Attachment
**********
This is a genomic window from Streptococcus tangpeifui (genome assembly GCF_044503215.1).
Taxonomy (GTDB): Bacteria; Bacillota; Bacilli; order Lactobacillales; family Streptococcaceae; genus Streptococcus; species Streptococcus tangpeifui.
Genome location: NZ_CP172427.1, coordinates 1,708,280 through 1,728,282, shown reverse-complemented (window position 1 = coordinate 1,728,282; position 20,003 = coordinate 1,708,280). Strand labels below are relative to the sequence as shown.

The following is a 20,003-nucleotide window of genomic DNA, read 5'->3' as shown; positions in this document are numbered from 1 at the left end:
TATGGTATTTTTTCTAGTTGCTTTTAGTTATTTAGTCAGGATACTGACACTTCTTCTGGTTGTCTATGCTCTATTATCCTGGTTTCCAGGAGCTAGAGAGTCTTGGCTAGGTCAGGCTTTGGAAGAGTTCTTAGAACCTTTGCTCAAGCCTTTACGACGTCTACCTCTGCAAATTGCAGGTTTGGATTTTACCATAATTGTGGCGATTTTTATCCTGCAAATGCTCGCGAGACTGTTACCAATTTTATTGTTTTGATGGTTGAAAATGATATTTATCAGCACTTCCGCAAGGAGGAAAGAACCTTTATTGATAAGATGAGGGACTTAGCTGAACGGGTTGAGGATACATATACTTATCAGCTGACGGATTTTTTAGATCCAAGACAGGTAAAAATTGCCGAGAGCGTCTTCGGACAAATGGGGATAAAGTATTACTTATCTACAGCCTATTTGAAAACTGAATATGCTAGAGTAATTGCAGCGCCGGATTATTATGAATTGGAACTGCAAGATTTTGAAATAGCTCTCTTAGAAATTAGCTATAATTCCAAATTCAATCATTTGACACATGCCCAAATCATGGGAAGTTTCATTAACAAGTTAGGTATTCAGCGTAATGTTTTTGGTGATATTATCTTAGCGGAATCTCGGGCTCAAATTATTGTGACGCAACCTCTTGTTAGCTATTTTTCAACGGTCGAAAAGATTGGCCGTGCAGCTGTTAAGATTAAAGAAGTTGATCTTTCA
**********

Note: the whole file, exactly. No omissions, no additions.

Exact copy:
This is a genomic window from Streptococcus tangpeifui (genome assembly GCF_044503215.1).
Taxonomy (GTDB): Bacteria; Bacillota; Bacilli; order Lactobacillales; family Streptococcaceae; genus Streptococcus; species Streptococcus tangpeifui.
Genome location: NZ_CP172427.1, coordinates 1,708,280 through 1,728,282, shown reverse-complemented (window position 1 = coordinate 1,728,282; position 20,003 = coordinate 1,708,280). Strand labels below are relative to the sequence as shown.

The following is a 20,003-nucleotide window of genomic DNA, read 5'->3' as shown; positions in this document are numbered from 1 at the left end:
TATGGTATTTTTTCTAGTTGCTTTTAGTTATTTAGTCAGGATACTGACACTTCTTCTGGTTGTCTATGCTCTATTATCCTGGTTTCCAGGAGCTAGAGAGTCTTGGCTAGGTCAGGCTTTGGAAGAGTTCTTAGAACCTTTGCTCAAGCCTTTACGACGTCTACCTCTGCAAATTGCAGGTTTGGATTTTACCATAATTGTGGCGATTTTTATCCTGCAAATGCTCGCGAGACTGTTACCAATTTTATTGTTTTGATGGTTGAAAATGATATTTATCAGCACTTCCGCAAGGAGGAAAGAACCTTTATTGATAAGATGAGGGACTTAGCTGAACGGGTTGAGGATACATATACTTATCAGCTGACGGATTTTTTAGATCCAAGACAGGTAAAAATTGCCGAGAGCGTCTTCGGACAAATGGGGATAAAGTATTACTTATCTACAGCCTATTTGAAAACTGAATATGCTAGAGTAATTGCAGCGCCGGATTATTATGAATTGGAACTGCAAGATTTTGAAATAGCTCTCTTAGAAATTAGCTATAATTCCAAATTCAATCATTTGACACATGCCCAAATCATGGGAAGTTTCATTAACAAGTTAGGTATTCAGCGTAATGTTTTTGGTGATATTATCTTAGCGGAATCTCGGGCTCAAATTATTGTGACGCAACCTCTTGTTAGCTATTTTTCAACGGTCGAAAAGATTGGCCGTGCAGCTGTTAAGATTAAAGAAGTTGATCTTTCA